Thermal inertia (I) is the intrinsic property of a material that describes how efficiently that material can store, conduct, and re-radiate heat. It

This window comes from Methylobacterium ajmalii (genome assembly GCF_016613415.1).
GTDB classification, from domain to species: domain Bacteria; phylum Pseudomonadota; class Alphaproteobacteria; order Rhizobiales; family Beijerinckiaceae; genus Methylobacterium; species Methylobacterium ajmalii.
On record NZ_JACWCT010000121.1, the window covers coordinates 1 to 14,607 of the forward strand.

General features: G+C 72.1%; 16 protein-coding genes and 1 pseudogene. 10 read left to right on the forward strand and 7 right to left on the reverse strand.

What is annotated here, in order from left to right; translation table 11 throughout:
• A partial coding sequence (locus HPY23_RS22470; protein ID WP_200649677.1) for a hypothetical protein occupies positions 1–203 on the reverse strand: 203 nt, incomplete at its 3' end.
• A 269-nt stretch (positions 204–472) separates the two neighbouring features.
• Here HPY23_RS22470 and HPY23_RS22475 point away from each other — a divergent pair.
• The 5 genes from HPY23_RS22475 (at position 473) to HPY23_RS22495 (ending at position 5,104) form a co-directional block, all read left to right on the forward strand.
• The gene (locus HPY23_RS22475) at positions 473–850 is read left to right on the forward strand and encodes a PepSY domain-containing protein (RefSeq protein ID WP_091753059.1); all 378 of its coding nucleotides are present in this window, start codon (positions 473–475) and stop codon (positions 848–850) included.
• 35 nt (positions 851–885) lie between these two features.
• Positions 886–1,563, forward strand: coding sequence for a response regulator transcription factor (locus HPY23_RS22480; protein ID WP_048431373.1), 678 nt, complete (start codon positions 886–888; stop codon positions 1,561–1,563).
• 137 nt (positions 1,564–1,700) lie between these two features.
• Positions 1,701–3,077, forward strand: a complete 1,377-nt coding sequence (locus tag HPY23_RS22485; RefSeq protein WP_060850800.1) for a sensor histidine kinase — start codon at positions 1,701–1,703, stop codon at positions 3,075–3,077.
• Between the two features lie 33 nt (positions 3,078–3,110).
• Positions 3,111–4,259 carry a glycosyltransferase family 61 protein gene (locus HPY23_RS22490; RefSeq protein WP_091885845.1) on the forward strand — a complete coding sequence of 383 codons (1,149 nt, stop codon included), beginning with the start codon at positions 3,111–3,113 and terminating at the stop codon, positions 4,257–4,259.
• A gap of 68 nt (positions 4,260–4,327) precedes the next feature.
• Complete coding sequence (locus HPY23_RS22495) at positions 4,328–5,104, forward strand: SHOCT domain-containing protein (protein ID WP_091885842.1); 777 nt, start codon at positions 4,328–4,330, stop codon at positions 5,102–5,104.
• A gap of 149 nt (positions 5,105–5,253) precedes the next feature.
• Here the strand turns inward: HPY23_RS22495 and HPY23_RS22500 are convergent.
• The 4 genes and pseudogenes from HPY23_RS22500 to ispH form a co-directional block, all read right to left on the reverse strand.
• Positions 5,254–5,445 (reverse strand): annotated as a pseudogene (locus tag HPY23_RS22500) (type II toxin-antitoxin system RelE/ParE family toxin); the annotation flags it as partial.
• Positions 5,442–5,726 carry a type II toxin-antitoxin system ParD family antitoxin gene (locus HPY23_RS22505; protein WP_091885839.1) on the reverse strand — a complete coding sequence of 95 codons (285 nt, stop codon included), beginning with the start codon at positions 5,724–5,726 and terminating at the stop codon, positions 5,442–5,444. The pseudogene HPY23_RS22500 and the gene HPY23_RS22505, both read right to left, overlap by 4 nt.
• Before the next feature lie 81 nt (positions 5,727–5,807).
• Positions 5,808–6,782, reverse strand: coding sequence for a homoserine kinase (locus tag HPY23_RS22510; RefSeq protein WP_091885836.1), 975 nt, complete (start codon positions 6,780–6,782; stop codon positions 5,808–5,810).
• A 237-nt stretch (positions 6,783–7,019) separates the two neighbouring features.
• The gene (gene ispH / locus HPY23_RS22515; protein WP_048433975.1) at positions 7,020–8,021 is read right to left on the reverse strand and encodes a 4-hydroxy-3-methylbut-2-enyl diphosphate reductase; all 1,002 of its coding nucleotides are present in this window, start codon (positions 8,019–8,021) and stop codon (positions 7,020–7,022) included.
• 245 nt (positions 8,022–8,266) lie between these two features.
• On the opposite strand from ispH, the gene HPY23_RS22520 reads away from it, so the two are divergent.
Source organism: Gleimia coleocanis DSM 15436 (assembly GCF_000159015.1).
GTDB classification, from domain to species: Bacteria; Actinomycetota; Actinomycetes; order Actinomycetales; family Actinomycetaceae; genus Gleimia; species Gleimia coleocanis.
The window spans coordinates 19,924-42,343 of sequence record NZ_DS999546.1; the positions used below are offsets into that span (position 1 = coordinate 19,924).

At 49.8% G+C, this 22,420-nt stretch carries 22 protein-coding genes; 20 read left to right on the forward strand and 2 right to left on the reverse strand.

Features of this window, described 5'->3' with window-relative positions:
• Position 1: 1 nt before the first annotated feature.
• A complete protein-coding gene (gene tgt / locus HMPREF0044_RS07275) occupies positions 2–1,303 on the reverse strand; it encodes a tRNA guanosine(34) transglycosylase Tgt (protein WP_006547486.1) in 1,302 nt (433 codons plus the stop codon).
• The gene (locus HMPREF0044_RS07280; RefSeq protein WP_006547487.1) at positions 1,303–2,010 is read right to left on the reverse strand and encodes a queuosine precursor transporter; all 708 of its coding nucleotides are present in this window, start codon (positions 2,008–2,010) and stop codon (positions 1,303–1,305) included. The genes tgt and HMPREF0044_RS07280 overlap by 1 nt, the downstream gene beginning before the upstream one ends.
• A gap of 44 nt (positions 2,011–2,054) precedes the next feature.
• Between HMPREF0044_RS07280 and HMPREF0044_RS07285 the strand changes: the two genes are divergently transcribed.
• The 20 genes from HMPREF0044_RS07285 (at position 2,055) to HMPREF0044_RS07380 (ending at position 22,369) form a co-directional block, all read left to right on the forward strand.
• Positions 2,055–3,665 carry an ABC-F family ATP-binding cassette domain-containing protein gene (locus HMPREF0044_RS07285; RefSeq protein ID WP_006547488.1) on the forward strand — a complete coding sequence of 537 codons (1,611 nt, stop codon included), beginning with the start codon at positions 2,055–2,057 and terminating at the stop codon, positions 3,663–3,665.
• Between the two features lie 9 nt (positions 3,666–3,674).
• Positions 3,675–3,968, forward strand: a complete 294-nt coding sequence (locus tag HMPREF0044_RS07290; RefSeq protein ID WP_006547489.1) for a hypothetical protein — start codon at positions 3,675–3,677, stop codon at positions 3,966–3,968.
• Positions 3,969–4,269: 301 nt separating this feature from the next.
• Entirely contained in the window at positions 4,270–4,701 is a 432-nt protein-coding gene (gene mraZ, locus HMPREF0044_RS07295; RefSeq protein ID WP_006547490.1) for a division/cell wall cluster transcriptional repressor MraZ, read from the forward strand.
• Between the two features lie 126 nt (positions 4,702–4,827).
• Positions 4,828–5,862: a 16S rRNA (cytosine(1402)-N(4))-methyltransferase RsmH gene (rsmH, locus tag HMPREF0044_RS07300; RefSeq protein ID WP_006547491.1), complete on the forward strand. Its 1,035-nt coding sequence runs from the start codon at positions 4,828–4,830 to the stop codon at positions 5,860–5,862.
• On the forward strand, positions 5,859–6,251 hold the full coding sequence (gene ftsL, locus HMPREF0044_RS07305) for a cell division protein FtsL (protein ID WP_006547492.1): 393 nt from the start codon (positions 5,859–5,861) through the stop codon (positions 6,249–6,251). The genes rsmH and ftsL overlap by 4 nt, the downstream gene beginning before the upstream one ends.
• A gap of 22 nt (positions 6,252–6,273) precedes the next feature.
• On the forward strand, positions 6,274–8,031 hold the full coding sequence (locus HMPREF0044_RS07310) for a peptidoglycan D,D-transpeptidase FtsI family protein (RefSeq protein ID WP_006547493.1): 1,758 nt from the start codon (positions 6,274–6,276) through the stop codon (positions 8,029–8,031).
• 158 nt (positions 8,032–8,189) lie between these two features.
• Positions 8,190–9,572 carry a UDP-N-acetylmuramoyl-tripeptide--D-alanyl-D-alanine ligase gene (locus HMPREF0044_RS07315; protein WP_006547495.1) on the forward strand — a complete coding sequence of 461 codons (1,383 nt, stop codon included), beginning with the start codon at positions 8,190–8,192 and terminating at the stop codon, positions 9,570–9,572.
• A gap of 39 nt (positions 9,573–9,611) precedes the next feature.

is given by: = sqrt() (1) where k is the bulk thermal conductivity (W/mK), ρ is the bulk density (g/cm3), and c is the specific heat (J/K); I has units of J/m2Ks1/2. At Mars atmospheric pressures (1-10 mbar), thermal inertia is dominated by the effects of thermal conductivity, which in turn is determined by the physical characteristics of near subsurface (upper few cm) geologic materials [1,2]. Examples of such physical properties include grain size (for unconsolidated sediment), degree of induration or cementation, vesicularity, porosity, or degree of fracturing. Many laboratory studies have related the physical properties of geologic particulates to their thermal properties [3-8]. However, methods have been inconsistent between laboratories and only a few studies have measured thermal properties in Mars-relevant pressures [e.g. 4]. Presley and Christensen conducted a number of studies [5-8] using a line-heat source apparatus in a Mars-like atmosphere and determined a quantitative relationship between unimodal and bimodal grain size samples and thermal properties. However, no thermal measurements at Mars pressures exist for solid samples, and quantitative relationships between thermal conductivity and rock porosity, mechanical strength , and density have not been determined for Mars conditions. This work aims to close the gaps in our understanding of thermal properties as they relate to physical characteristics of rocks and sediment on both Earth and Mars, while quantifying relationships between thermal properties on Earth and in Mars conditions for easier comparison of analog samples in the future.